The senior editor of The Economist magazine, Edward Lucas became the first individual to receive the certificate of virtual residency of Estonia. Introduced by the Estonian government as a measure to boost foreign investment and attract entrepreneurial talent, electronic residency allows individuals to transact with the government and sign documents digitally without having any physical presence in Estonia. The card makes Edward Lucas the first ever electronic resident of a country.
The idea of granting foreigners the right to electronic residency has attracted responses from many countries. However, Estonia became the first nation to actually go ahead and issue electronic residency card. The card, which has an embedded microchip, serves as proof of Lucas’ being an ‘electronic resident’ of Estonia. Electronic transactions executed on the basis of this card will be treated at par with real-world transactions and physical signatures made by the card holder.
Electronic residency assumes importance in nations like Estonia that allows foreigners to establish and run a business without setting up real-world brick-and-mortar offices. In theory, E-residency can help Estonia attract investment from foreigners seeking to invest funds in a country that offers a liberal tax regime and hassle-free regulations and procedures.
Unlike physical residency permits and visa, the electronic residency card does not serve as proof of citizenship or even allow the holder to enter and reside in Estonia. It merely enables the holder to access financial services in Estonia through the Internet. This facility will prove very beneficial if the holder ever decides to establish a business in Estonia.
The move comes as a part of a concentrated effort to promote Estonia as an investor-friendly and pro-business country to foreign investors. The country, after declaring independence from the Soviet Union in 1991, boasts of top-end Internet infrastructure that is at par with some of the most developed countries in the world.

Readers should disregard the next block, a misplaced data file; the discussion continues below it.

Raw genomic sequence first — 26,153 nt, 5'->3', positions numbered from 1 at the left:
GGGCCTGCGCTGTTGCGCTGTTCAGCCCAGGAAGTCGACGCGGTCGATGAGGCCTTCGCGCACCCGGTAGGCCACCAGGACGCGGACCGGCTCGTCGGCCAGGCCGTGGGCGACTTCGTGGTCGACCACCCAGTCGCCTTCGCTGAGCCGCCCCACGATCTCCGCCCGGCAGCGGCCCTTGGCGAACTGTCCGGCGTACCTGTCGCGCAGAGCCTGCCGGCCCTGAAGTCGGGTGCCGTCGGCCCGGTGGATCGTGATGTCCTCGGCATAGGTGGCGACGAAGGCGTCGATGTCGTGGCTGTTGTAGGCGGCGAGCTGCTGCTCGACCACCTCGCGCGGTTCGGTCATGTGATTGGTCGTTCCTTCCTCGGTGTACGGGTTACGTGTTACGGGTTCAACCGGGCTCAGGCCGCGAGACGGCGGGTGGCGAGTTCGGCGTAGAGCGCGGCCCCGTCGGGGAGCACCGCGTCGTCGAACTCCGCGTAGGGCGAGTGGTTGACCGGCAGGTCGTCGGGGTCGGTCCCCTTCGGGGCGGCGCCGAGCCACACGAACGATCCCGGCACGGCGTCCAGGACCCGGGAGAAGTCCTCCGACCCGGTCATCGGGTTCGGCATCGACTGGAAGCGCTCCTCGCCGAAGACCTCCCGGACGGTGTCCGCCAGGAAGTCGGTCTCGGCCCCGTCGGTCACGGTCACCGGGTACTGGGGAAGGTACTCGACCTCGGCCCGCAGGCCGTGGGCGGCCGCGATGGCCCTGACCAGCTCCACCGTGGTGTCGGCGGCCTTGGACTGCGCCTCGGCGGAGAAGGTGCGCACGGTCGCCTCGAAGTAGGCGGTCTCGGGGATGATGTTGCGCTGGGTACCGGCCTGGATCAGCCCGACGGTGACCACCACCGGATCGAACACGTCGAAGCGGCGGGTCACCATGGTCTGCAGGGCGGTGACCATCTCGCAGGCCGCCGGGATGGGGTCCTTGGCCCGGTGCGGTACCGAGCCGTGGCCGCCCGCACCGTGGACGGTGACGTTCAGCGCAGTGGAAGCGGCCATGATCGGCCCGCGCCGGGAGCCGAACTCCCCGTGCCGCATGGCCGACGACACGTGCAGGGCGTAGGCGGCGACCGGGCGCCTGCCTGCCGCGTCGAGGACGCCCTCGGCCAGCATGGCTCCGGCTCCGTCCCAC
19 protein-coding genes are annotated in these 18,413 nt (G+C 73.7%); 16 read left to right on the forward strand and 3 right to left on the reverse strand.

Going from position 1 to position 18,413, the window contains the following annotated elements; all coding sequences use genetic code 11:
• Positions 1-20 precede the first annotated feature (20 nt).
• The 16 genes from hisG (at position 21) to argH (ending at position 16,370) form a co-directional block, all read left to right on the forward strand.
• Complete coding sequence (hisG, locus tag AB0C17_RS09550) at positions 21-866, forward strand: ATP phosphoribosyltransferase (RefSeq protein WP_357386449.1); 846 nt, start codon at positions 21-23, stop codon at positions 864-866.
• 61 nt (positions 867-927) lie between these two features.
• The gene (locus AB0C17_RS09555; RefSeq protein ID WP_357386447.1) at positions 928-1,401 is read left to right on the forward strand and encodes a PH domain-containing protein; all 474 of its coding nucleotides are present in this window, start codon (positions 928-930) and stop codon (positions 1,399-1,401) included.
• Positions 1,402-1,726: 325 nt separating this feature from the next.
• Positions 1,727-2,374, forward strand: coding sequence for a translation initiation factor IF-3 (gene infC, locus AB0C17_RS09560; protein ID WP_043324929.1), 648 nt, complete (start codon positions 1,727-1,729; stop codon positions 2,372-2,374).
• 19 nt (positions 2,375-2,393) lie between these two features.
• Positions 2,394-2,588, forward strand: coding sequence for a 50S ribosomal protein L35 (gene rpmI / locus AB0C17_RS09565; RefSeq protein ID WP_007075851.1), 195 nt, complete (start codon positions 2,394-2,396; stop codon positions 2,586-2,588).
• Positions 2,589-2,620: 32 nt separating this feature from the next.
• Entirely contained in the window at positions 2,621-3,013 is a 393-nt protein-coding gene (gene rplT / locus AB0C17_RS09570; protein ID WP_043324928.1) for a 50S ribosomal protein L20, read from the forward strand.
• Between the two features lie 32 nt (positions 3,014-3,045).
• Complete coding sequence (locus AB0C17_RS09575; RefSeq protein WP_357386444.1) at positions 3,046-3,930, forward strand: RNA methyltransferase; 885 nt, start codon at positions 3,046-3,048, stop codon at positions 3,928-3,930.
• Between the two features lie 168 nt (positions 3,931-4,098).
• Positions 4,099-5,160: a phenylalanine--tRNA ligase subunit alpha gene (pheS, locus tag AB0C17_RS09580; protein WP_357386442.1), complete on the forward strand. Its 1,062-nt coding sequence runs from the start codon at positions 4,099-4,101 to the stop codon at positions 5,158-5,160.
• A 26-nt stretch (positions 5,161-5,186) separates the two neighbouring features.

The concept of Electronic residency indicates Estonia’s preference to align itself with the West through better economic ties. Already a member of the EU and NATO, Estonia, considering Russia’s aggression towards Ukraine, is actively trying to boost its economic and culturally affinity with the West.
The concept of e-residency was the result of a contest inviting ideas for attracting foreign businesses to Estonia. Sponsored by the Estonian Development Fund and supported by former Skype head and Estonian citizen, Sten Tamkivi, the idea of using e-residency to create ten million e-Estonians by 2025 won the top price and the full backing of the government. The government has imposed a mandatory criminal check to ensure the program does not lead to any security risks.
Electronic residency apart, businesses may also get attracted by Estonia’s flat tax structure in Estonia and non-taxation of profits reinvested into the business. However, the fact that applicants are required to physically travel to Estonia to apply for and receive the e-residence card may be a dampener. Estonia’s consulates and embassies in foreign nations are expected to participate in the application process in the near future, which will make travel to Estonia unnecessary.
Source: www.cnbc.comGeneral Information: Contact us to receive more information about this article.
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